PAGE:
A true story
To Members of Newport Yacht Club, et al.
Many old (and new) members don’t know about the old lighthouse that existed on Irondequoit Bay at our site many years before we bought it (when it was known as the Birds & Worms Hotel) and of the efforts of the Club to save it through the years. This information has only recently come to light through the revelations of an ancient member who has agreed to come forth on condition of anonymity. We shall call our informer ‘Deep Boat”, as he has always yearned for a vessel with more (and more) freeboard than those shallow craft at the Club, in which he felt too close to the water. He has now achieved his heart’s desire in a replica of the U.S.S. Constitution, his fourth boat this year, after owning a Javelin, an Ensign, and an Albin 82 motorsailor, all progressively bigger, of course.
The original lighthouse was located where the present miniature replica lighthouse is now at the south end of the Snipe slips, and was said to have been built around 1800, when the Bay was a Federal body of water requiring aids to navigation. At that time, commercial ships came in from Lake Ontario and sailed up Irondequoit Creek carrying coal to the lost city of Tryon near the north end of Ellison Park, until that city was abandoned in 1818. The lighthouse was built with the aid of a local Indian tribe, the Irondeguts, who ferried old silo blocks over from the Webster side in their 30 foot war canoe. It was illuminated with a thousand candles which were replenished continuously by a thriving local cottage industry. When the Bay was closed by the railroad bridge in 1879, big ships no longer came, and the lighthouse was not maintained.
After Newport Yacht Club bought the property in 1943, there was much discussion about what to do about the dilapidated lighthouse. There was a concern about safety, as it leaned out precariously over the water and might collapse. However, a comparison to the Leaning Tower of Pisa revealed that the lighthouse leaned one degree less, and therefore was safer, to a degree. The discussion ended when the lighthouse collapsed in 1944 after being rammed by a German U-Boat (submarine to you), which had managed to slip around, over, or under the sandbar and railroad bridge blocking entrance to the Bay.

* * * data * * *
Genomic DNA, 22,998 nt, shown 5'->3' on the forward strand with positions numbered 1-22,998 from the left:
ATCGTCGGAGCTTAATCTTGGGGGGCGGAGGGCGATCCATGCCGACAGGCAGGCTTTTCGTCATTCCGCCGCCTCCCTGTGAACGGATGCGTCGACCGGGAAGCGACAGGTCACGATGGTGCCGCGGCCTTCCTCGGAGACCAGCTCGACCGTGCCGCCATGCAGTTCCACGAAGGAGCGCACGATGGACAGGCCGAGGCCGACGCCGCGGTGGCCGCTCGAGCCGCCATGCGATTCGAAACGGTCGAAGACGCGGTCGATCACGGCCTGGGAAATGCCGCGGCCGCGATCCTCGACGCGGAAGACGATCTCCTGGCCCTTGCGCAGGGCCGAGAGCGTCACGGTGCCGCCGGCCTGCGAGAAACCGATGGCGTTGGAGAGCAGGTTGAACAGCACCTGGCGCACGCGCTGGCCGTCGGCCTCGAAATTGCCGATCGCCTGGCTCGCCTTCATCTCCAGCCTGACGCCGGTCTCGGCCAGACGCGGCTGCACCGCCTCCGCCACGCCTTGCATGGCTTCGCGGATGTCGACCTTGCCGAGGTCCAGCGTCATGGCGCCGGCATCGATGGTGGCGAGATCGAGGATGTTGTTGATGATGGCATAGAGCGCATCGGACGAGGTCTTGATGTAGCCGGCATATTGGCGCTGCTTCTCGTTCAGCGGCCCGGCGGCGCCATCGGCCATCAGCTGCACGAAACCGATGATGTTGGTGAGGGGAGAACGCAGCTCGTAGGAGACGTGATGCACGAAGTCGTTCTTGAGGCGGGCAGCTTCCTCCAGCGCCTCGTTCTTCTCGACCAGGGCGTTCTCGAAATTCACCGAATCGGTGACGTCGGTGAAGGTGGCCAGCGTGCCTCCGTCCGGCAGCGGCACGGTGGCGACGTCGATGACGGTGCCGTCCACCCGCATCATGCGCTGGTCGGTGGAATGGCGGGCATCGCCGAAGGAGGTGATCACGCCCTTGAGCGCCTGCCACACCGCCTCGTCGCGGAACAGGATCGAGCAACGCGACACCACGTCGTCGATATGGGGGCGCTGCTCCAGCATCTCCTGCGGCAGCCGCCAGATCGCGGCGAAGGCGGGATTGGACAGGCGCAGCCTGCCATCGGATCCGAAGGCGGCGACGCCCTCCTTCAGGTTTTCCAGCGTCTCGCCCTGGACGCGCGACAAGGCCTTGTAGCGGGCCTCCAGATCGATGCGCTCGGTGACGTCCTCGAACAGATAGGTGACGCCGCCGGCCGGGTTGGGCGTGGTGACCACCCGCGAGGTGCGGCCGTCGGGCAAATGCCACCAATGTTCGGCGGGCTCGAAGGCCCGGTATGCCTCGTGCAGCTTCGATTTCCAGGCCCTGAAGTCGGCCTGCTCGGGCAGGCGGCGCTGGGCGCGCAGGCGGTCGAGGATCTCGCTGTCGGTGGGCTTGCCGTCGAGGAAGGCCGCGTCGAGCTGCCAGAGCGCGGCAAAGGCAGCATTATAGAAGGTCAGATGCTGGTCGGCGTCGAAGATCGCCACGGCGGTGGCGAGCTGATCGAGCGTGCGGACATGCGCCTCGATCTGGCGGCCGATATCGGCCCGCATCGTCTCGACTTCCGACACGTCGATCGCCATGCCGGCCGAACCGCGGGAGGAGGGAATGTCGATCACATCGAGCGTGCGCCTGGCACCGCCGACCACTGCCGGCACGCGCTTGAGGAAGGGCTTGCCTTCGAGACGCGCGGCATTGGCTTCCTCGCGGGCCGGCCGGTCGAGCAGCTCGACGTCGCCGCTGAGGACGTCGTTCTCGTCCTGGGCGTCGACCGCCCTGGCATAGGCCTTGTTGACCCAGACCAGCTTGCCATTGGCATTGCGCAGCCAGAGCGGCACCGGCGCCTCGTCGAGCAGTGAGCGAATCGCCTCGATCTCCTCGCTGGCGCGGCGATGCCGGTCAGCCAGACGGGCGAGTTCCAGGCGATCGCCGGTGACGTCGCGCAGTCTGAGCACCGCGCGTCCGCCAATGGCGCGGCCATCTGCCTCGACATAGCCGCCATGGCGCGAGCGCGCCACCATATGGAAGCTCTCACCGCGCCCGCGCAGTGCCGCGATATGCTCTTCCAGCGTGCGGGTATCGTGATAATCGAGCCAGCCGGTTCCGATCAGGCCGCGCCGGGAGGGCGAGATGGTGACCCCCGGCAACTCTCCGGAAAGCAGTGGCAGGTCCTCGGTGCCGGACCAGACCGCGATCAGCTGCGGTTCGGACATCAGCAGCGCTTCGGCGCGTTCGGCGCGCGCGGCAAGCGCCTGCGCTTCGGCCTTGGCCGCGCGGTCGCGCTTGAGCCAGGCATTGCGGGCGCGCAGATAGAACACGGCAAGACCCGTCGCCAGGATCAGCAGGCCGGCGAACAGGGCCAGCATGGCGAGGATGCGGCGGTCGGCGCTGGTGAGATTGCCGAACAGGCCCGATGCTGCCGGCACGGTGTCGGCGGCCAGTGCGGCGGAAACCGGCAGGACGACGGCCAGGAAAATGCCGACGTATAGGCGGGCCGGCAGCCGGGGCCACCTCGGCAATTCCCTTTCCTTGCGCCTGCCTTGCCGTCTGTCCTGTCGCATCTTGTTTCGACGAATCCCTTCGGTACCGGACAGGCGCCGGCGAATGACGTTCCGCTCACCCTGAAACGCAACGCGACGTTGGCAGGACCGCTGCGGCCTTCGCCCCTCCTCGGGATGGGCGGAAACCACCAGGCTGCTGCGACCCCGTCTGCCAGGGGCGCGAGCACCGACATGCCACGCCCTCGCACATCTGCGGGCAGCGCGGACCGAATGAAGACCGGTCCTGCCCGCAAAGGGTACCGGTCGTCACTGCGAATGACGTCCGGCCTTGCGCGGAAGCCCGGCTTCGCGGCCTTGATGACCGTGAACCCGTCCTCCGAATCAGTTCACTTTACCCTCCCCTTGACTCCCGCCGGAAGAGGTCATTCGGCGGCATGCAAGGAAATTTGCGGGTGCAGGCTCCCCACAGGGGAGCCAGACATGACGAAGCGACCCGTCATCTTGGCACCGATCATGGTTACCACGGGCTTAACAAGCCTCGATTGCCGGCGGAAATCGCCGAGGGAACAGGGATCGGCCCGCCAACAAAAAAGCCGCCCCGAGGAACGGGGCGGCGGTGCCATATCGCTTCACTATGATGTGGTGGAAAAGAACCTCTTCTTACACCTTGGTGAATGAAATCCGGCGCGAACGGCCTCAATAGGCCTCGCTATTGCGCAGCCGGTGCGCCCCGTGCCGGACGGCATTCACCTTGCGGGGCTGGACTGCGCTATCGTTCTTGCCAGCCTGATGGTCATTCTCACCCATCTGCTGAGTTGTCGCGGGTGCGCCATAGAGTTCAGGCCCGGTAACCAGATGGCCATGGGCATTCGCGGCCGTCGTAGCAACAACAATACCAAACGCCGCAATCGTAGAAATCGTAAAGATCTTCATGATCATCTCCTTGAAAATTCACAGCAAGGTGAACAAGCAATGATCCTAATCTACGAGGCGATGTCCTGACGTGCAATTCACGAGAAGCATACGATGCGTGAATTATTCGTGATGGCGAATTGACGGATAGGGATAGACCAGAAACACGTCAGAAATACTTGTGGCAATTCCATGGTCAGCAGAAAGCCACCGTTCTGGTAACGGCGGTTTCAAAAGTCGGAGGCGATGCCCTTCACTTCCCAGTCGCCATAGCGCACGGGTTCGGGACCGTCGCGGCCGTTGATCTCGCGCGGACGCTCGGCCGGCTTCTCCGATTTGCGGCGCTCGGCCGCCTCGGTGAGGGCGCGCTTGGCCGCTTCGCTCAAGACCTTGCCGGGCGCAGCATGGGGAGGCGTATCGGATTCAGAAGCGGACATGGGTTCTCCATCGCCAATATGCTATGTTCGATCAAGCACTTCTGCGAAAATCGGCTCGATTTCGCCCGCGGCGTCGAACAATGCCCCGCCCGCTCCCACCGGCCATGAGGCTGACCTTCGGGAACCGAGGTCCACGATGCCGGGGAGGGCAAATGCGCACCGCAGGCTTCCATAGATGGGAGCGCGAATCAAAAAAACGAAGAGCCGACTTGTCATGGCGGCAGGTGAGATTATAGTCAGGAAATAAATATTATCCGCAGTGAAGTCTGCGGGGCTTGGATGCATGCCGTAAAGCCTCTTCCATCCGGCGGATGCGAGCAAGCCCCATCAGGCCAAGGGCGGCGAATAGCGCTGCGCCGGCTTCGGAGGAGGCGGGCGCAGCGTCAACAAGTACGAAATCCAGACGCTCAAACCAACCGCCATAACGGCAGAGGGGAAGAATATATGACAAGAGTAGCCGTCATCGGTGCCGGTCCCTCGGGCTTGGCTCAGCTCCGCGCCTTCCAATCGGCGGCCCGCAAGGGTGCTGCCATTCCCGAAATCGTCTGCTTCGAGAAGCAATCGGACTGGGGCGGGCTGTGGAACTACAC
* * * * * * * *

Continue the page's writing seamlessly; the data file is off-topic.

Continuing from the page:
The lighthouse was rebuilt in 1952 by the club using the same old silo blocks, as an emergency measure to guide rum smugglers from Canada, as the Club’s punch bowl was half empty. However, the lighthouse was again left to slowly deteriorate until the high water and great storm of 1973 washed it away, saving a workday for the members. The blocks were later towed out to deeper water by the DEC to encourage growth of the local lobster population. According to our informant, the blocks were numbered with a felt-tipped marker, and the plans which were thought to have been lost were found stuffed in an old brown jug floating in the Bay. Some members are enthusiastically looking forward to rebuilding the original lighthouse to provide an aid to navigation to guide large yachts, or to help our own members find the Club on the water in the dark. Others feel that is now unnecessary, as visual sighting of the 104 bridge and the use of Global Positioning Systems should be enough for most of our members to find the Club after a day’s sail on the Bay without Coast Guard assistance. Contact your board members to give your opinion on restoring the old lighthouse, as the Capital Improvement Committee is anxious to do something again after the recent multiyear interior Clubhouse improvement..
And yes, there is a Santa Claus, if that is your name, and pigs can fly in the rear of the plane, and even historians can have fun.
Leo Balandis, updated December 2010 from 1998.
Past Historian Rochester Canoe Club
On the Bay since 1970
Member Rochester Canoe and Newport Yacht Clubs